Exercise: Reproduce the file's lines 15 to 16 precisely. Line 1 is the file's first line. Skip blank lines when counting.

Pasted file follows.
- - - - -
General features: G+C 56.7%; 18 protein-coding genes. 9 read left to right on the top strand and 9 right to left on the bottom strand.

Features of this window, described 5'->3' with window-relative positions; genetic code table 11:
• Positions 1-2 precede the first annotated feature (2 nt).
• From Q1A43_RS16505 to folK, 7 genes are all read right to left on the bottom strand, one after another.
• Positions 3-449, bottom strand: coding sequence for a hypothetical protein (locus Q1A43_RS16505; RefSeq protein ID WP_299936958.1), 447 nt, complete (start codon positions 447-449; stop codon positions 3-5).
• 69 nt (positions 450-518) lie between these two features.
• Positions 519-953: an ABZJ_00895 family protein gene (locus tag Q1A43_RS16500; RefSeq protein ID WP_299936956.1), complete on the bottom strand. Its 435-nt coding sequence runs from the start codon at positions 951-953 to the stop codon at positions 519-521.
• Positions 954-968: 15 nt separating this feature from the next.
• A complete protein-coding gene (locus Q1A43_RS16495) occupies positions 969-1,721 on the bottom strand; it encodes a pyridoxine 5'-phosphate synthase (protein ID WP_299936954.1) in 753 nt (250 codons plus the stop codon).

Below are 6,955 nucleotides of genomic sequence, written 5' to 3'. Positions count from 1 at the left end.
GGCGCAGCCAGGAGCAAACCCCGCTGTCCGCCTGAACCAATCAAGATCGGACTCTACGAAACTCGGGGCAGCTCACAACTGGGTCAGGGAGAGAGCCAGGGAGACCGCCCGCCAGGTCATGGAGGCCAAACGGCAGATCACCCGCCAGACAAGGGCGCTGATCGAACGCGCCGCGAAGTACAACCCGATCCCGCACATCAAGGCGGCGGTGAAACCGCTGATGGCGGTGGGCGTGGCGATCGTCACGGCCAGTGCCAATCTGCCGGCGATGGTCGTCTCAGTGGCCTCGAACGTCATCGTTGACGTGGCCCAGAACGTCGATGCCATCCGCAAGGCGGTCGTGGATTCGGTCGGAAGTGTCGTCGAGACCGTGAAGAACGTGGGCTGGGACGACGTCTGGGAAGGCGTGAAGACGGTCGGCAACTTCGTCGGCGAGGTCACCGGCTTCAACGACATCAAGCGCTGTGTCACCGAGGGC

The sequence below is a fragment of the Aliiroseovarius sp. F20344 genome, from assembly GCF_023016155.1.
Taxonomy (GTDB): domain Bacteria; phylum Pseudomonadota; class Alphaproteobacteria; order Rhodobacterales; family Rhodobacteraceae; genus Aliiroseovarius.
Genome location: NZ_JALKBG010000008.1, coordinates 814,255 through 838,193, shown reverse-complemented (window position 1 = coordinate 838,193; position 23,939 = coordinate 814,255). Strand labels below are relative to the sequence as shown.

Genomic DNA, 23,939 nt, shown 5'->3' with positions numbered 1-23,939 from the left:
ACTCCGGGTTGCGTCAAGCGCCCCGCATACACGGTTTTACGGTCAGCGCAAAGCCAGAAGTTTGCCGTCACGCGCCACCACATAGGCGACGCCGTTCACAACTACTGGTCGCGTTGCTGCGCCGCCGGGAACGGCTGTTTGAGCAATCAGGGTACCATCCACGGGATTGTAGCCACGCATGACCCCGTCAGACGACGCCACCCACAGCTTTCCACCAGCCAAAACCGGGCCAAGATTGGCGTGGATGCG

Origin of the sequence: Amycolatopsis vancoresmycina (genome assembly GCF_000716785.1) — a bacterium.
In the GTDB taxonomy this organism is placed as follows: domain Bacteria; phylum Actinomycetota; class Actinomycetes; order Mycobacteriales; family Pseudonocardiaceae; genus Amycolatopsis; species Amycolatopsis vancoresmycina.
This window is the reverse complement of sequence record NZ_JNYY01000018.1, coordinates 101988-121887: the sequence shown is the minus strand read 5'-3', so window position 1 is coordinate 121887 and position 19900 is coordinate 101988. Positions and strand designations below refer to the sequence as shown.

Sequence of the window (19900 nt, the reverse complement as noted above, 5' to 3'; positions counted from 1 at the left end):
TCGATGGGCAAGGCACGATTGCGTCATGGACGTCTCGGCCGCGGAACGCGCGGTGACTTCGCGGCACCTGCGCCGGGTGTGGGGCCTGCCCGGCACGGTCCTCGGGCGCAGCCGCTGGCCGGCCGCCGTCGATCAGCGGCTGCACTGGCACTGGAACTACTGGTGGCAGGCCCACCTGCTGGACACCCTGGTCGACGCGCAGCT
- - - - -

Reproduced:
Genomic DNA, 23,939 nt, shown 5'->3' with positions numbered 1-23,939 from the left:
ACTCCGGGTTGCGTCAAGCGCCCCGCATACACGGTTTTACGGTCAGCGCAAAGCCAGAAGTTTGCCGTCACGCGCCACCACATAGGCGACGCCGTTCACAACTACTGGTCGCGTTGCTGCGCCGCCGGGAACGGCTGTTTGAGCAATCAGGGTACCATCCACGGGATTGTAGCCACGCATGACCCCGTCAGACGACGCCACCCACAGCTTTCCACCAGCCAAAACCGGGCCAAGATTGGCGTGGATGCG